Kenyan celebrities are some of the most hardworking around, but sadly, unlike their Ugandan or Tanzanian counterparts, they do not get to enjoy their sweat; money is still a major factor.
That is why in Kenya, we are yet to see an artist who has been around for more than a decade retire. We usually just move on and forget to let them know that they are now irrelevant. And this is cruel. How many times have we seen an artist struggle to keep the limelight, especially when it is clear that they are way past the prime of their fame?
Kenyan artists give us huge hits, impact even the language we speak and the way we dress, yet return home to their shacks.
We go out, download their jams, stream their music on YouTube, enjoy their performances at events and clubs then drive home and leave them to catch a matatu back to the squalid conditions they have come to accept as their home.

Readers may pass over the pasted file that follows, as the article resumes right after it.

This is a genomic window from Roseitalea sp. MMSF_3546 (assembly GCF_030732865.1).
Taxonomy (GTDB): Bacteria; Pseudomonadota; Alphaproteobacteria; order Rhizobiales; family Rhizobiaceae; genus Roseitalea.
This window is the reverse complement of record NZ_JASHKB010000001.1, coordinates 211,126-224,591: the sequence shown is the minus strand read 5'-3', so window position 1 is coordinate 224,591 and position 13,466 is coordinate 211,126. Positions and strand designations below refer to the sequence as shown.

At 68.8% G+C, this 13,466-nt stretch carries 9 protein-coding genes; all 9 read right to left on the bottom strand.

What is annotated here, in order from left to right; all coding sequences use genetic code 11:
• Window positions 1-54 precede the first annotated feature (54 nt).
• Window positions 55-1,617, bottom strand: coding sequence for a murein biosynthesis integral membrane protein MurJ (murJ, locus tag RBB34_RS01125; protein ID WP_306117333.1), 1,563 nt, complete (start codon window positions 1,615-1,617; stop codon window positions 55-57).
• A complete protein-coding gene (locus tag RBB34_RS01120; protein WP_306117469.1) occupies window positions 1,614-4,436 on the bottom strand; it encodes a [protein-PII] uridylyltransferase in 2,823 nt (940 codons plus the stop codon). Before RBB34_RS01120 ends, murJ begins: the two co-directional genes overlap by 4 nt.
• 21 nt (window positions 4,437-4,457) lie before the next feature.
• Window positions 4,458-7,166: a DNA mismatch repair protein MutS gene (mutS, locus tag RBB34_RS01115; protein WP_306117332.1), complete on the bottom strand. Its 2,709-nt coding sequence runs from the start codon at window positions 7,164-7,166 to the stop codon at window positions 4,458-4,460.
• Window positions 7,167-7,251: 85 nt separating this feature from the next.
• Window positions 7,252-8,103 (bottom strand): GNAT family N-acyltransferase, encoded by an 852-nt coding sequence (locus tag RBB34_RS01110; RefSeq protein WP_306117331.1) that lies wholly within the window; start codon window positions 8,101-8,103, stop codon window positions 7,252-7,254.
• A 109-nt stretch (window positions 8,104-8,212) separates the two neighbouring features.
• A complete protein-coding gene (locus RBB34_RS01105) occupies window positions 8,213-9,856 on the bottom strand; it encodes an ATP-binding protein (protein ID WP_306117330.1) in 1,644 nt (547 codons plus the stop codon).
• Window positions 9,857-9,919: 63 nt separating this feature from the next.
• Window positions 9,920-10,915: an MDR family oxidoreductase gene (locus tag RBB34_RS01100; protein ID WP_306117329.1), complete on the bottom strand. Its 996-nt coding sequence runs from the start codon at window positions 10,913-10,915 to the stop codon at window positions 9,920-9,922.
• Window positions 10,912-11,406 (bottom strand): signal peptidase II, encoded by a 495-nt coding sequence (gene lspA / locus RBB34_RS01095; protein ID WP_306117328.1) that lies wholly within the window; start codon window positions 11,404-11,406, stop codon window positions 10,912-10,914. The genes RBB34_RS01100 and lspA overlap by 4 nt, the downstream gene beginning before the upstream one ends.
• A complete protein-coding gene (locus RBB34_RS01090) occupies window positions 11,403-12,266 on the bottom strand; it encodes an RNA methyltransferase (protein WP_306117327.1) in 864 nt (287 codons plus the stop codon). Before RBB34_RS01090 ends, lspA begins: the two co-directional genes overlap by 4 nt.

Kenyan artists have largely moved on from the days when they had to borrow clad from stalls or borrow their friends cars. We have artists making ends meet but not quite like the River Road crew!
A friend of mine broke down the math rather well. The trick is that River Road artists practise price discrimination efficiently. The guy who I want to use as an example is Muigai Wa Njoroge. He will charge as little as 50,000 when necessary and then charge as much as 300,000 for a corporate gig. And the result? Check it out for yourselves: